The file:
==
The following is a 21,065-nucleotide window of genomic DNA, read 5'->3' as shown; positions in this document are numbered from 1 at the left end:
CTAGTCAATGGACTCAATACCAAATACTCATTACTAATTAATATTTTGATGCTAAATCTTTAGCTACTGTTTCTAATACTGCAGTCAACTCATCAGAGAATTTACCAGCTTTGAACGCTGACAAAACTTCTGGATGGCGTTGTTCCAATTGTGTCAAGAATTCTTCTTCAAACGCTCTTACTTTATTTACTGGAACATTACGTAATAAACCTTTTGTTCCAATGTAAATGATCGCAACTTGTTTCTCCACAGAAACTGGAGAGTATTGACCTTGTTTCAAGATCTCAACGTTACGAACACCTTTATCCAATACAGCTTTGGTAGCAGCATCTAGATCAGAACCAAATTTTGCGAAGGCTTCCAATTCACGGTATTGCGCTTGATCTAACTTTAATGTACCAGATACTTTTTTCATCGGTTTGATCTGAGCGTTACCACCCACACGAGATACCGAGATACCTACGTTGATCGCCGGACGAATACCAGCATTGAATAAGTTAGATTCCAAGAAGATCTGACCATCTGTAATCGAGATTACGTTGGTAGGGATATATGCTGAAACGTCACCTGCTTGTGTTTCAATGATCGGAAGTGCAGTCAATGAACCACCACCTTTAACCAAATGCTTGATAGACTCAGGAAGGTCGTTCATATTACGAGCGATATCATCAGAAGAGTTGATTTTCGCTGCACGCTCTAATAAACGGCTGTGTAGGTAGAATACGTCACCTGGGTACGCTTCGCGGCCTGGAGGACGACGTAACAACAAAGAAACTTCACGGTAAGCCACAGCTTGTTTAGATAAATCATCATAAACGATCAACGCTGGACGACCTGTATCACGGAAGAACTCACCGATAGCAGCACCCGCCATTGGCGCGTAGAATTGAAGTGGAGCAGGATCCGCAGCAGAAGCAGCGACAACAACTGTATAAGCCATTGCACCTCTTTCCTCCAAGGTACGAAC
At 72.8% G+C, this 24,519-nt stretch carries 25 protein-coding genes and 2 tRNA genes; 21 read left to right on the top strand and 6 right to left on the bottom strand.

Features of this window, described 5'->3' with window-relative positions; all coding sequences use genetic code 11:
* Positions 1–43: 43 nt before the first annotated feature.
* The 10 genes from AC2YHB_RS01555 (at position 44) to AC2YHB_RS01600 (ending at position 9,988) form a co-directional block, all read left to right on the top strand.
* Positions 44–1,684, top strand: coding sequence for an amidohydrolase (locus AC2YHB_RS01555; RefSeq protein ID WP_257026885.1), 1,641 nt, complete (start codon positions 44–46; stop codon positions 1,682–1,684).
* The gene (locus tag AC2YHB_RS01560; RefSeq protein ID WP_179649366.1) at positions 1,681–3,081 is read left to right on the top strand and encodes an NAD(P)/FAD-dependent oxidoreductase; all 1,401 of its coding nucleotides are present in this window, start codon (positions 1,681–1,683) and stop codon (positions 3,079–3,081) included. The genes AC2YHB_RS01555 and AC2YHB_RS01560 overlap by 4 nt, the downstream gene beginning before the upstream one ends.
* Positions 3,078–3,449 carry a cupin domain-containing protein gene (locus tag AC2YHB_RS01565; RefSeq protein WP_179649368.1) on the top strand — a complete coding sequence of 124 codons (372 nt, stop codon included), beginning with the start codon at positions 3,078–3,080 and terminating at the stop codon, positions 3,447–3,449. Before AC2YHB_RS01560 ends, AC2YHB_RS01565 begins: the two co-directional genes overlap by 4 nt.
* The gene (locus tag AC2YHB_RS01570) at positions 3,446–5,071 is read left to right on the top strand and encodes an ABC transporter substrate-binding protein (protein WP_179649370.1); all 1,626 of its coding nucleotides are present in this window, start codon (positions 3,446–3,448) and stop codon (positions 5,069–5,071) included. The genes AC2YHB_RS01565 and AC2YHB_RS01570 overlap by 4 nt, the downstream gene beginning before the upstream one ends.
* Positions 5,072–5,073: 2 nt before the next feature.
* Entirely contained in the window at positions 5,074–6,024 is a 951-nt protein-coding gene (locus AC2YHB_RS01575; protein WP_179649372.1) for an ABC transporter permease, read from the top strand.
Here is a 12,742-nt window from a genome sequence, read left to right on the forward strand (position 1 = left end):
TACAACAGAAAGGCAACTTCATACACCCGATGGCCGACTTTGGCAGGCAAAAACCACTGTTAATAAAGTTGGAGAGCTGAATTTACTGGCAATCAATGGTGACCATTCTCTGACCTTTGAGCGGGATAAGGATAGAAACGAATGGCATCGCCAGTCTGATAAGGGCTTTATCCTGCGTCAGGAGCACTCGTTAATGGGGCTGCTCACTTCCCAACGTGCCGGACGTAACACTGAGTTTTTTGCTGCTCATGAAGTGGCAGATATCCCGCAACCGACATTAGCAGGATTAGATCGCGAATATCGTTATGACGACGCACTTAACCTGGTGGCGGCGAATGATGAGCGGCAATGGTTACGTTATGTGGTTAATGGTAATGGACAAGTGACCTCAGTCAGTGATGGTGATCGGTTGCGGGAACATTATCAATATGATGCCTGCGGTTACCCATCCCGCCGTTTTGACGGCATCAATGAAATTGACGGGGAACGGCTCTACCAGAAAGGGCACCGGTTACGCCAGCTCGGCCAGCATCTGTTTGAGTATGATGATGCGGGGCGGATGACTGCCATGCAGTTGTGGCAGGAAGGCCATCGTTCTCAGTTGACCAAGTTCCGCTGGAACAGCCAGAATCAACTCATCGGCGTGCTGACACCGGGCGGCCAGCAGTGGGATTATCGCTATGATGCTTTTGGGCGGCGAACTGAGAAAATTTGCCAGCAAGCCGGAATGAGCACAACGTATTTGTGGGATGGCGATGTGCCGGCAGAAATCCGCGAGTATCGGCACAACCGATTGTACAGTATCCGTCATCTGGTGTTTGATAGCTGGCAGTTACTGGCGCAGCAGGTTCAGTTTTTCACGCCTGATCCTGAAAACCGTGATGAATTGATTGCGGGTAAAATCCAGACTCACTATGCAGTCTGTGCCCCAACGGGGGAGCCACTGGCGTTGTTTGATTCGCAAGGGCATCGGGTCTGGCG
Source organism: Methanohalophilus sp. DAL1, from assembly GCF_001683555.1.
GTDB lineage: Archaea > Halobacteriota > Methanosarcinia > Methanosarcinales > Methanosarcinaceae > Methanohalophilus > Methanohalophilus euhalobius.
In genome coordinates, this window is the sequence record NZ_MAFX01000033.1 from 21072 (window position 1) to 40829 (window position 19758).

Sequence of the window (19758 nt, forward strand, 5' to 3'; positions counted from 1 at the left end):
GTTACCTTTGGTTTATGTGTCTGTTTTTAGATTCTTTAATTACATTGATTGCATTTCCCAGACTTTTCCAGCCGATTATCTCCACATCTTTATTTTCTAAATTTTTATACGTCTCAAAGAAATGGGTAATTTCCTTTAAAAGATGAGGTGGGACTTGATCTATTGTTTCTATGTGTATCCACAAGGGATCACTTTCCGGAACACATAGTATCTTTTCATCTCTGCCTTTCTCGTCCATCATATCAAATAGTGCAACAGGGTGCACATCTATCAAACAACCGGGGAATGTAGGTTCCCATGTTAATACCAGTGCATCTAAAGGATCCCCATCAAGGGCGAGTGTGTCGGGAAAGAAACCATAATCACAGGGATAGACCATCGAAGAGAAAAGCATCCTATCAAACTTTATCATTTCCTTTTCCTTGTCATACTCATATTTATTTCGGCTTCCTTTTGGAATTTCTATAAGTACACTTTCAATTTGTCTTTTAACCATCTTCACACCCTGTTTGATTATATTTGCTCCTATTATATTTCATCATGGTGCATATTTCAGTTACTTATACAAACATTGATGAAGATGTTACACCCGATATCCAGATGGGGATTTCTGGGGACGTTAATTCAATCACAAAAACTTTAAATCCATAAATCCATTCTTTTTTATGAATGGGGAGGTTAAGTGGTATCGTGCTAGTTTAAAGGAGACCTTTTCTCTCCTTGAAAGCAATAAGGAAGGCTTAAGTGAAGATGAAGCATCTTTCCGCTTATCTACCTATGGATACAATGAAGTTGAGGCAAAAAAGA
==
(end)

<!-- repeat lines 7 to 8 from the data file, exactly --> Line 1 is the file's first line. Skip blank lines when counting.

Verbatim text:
* Positions 44–1,684, top strand: coding sequence for an amidohydrolase (locus AC2YHB_RS01555; RefSeq protein ID WP_257026885.1), 1,641 nt, complete (start codon positions 44–46; stop codon positions 1,682–1,684).
* The gene (locus tag AC2YHB_RS01560; RefSeq protein ID WP_179649366.1) at positions 1,681–3,081 is read left to right on the top strand and encodes an NAD(P)/FAD-dependent oxidoreductase; all 1,401 of its coding nucleotides are present in this window, start codon (positions 1,681–1,683) and stop codon (positions 3,079–3,081) included. The genes AC2YHB_RS01555 and AC2YHB_RS01560 overlap by 4 nt, the downstream gene beginning before the upstream one ends.